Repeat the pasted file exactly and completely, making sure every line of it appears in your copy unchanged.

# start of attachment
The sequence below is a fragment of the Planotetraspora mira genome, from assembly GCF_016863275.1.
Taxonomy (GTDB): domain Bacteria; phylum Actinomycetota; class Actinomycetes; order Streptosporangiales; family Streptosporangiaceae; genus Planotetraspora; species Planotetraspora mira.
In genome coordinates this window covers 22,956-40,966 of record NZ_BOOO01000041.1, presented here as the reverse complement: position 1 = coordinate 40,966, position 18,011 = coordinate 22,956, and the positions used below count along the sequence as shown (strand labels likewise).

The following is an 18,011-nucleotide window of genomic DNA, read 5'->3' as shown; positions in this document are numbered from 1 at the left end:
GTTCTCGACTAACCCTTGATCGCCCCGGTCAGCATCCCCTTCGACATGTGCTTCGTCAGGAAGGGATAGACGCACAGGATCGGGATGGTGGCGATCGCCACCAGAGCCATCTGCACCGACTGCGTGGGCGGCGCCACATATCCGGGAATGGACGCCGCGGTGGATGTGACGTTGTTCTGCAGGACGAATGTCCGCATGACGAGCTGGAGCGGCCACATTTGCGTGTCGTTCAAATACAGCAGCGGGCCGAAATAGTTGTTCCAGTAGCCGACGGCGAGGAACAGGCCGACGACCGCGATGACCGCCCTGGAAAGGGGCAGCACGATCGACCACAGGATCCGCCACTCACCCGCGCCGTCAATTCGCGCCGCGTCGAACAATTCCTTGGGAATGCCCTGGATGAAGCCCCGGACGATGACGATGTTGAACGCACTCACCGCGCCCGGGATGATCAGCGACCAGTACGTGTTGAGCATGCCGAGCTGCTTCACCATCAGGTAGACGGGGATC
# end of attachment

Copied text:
The sequence below is a fragment of the Planotetraspora mira genome, from assembly GCF_016863275.1.
Taxonomy (GTDB): domain Bacteria; phylum Actinomycetota; class Actinomycetes; order Streptosporangiales; family Streptosporangiaceae; genus Planotetraspora; species Planotetraspora mira.
In genome coordinates this window covers 22,956-40,966 of record NZ_BOOO01000041.1, presented here as the reverse complement: position 1 = coordinate 40,966, position 18,011 = coordinate 22,956, and the positions used below count along the sequence as shown (strand labels likewise).

The following is an 18,011-nucleotide window of genomic DNA, read 5'->3' as shown; positions in this document are numbered from 1 at the left end:
GTTCTCGACTAACCCTTGATCGCCCCGGTCAGCATCCCCTTCGACATGTGCTTCGTCAGGAAGGGATAGACGCACAGGATCGGGATGGTGGCGATCGCCACCAGAGCCATCTGCACCGACTGCGTGGGCGGCGCCACATATCCGGGAATGGACGCCGCGGTGGATGTGACGTTGTTCTGCAGGACGAATGTCCGCATGACGAGCTGGAGCGGCCACATTTGCGTGTCGTTCAAATACAGCAGCGGGCCGAAATAGTTGTTCCAGTAGCCGACGGCGAGGAACAGGCCGACGACCGCGATGACCGCCCTGGAAAGGGGCAGCACGATCGACCACAGGATCCGCCACTCACCCGCGCCGTCAATTCGCGCCGCGTCGAACAATTCCTTGGGAATGCCCTGGATGAAGCCCCGGACGATGACGATGTTGAACGCACTCACCGCGCCCGGGATGATCAGCGACCAGTACGTGTTGAGCATGCCGAGCTGCTTCACCATCAGGTAGACGGGGATC